For Hitler, Moscow was the most important military and political target, as he anticipated that the city’s surrender would shortly afterwards lead to the general collapse of the Soviet Union. As Franz Halder, head of the Oberkommando des Heeres (Army General Staff), wrote in 1940, “The best solution would be a direct offensive towards Moscow.” Therefore, the city was a primary target for the large and well-equipped Army Group Center as well as Army Group North which had recently captured Leningrad, its prime objective. The forces committed to Operation Wotan included five armies (the 2nd, 4th, 9th, 16th, and 18th) supported by two Panzer Groups (the 3rd and 4th) and by the Luftwaffe’s Luftflotte 1 and 2. The attack relied on standard blitzkrieg tactics, using Panzer groups rushing deep into Soviet formations and executing double-pincer movements, pocketing Red Army divisions and destroying them.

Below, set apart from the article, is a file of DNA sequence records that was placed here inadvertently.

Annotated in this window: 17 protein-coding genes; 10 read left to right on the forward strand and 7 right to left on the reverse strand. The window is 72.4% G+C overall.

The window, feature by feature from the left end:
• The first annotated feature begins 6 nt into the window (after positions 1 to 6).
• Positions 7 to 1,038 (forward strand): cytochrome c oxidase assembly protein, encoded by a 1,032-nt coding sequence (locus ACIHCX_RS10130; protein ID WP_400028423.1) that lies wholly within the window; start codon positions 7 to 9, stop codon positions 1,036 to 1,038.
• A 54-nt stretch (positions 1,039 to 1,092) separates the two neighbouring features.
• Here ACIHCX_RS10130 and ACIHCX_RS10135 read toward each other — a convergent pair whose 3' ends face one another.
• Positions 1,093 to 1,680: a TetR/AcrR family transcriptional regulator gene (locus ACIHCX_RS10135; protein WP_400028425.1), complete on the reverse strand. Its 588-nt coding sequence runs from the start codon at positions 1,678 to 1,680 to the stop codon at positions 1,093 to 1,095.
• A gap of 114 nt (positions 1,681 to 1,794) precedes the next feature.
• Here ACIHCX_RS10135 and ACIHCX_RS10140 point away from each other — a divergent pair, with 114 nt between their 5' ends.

The initial Wehrmacht plan called for two initial movements. The first would be a single-pincer performed around the Soviet Western Front and Reserve Front forces located around Vyazma. The second would be a single-pincer around the Bryansk Front to capture the city of Bryansk. From that point, the plan called for another quick pincer north and south of Moscow to encircle the city.
Facing the Wehrmacht were three Soviet fronts, with most of the troops deployed in a single line and little to no reserves to the rear. Furthermore, many Soviet defenders were seriously lacking in combat experience and some critical equipment (such as anti-tank weapons), while their tanks were obsolete models. Worse, the Soviet Air Force/Voenno-Vozdushnye Sily (VVS) had suffered appalling losses, rendering air strength down to about a quarter of pre-war strength.